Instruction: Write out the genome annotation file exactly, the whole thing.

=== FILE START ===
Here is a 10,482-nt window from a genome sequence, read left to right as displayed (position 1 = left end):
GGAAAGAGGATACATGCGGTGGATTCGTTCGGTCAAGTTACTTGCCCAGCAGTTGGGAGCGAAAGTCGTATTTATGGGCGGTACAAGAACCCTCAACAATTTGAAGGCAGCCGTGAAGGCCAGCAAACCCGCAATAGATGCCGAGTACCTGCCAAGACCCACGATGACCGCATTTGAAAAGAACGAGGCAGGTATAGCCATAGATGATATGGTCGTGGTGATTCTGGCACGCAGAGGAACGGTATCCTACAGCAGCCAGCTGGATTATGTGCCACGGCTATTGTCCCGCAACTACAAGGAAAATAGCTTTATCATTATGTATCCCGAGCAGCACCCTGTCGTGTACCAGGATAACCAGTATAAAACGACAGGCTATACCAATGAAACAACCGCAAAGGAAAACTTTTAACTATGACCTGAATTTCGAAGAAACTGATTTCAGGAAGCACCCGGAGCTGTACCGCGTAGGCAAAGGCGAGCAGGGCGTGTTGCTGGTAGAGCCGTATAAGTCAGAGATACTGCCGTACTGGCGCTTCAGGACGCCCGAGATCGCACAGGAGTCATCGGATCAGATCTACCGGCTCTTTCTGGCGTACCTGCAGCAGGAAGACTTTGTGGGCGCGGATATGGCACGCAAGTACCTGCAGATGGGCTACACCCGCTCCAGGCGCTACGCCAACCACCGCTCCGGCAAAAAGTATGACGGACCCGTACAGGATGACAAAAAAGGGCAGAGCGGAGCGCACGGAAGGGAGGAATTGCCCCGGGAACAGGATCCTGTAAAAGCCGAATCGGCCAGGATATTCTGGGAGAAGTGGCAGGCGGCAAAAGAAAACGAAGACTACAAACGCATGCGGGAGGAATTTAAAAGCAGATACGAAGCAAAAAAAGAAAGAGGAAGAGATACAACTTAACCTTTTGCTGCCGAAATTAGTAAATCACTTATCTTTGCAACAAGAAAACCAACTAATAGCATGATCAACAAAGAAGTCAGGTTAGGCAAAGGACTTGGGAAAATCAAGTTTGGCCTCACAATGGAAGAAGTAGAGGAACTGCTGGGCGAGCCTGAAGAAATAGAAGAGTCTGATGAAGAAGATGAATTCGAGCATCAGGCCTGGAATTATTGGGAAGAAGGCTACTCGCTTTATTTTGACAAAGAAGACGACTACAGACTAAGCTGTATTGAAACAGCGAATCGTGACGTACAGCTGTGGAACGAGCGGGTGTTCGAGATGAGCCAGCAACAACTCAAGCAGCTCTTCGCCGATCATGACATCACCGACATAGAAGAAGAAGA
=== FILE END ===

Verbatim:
Here is a 10,482-nt window from a genome sequence, read left to right as displayed (position 1 = left end):
GGAAAGAGGATACATGCGGTGGATTCGTTCGGTCAAGTTACTTGCCCAGCAGTTGGGAGCGAAAGTCGTATTTATGGGCGGTACAAGAACCCTCAACAATTTGAAGGCAGCCGTGAAGGCCAGCAAACCCGCAATAGATGCCGAGTACCTGCCAAGACCCACGATGACCGCATTTGAAAAGAACGAGGCAGGTATAGCCATAGATGATATGGTCGTGGTGATTCTGGCACGCAGAGGAACGGTATCCTACAGCAGCCAGCTGGATTATGTGCCACGGCTATTGTCCCGCAACTACAAGGAAAATAGCTTTATCATTATGTATCCCGAGCAGCACCCTGTCGTGTACCAGGATAACCAGTATAAAACGACAGGCTATACCAATGAAACAACCGCAAAGGAAAACTTTTAACTATGACCTGAATTTCGAAGAAACTGATTTCAGGAAGCACCCGGAGCTGTACCGCGTAGGCAAAGGCGAGCAGGGCGTGTTGCTGGTAGAGCCGTATAAGTCAGAGATACTGCCGTACTGGCGCTTCAGGACGCCCGAGATCGCACAGGAGTCATCGGATCAGATCTACCGGCTCTTTCTGGCGTACCTGCAGCAGGAAGACTTTGTGGGCGCGGATATGGCACGCAAGTACCTGCAGATGGGCTACACCCGCTCCAGGCGCTACGCCAACCACCGCTCCGGCAAAAAGTATGACGGACCCGTACAGGATGACAAAAAAGGGCAGAGCGGAGCGCACGGAAGGGAGGAATTGCCCCGGGAACAGGATCCTGTAAAAGCCGAATCGGCCAGGATATTCTGGGAGAAGTGGCAGGCGGCAAAAGAAAACGAAGACTACAAACGCATGCGGGAGGAATTTAAAAGCAGATACGAAGCAAAAAAAGAAAGAGGAAGAGATACAACTTAACCTTTTGCTGCCGAAATTAGTAAATCACTTATCTTTGCAACAAGAAAACCAACTAATAGCATGATCAACAAAGAAGTCAGGTTAGGCAAAGGACTTGGGAAAATCAAGTTTGGCCTCACAATGGAAGAAGTAGAGGAACTGCTGGGCGAGCCTGAAGAAATAGAAGAGTCTGATGAAGAAGATGAATTCGAGCATCAGGCCTGGAATTATTGGGAAGAAGGCTACTCGCTTTATTTTGACAAAGAAGACGACTACAGACTAAGCTGTATTGAAACAGCGAATCGTGACGTACAGCTGTGGAACGAGCGGGTGTTCGAGATGAGCCAGCAACAACTCAAGCAGCTCTTCGCCGATCATGACATCACCGACATAGAAGAAGAAGA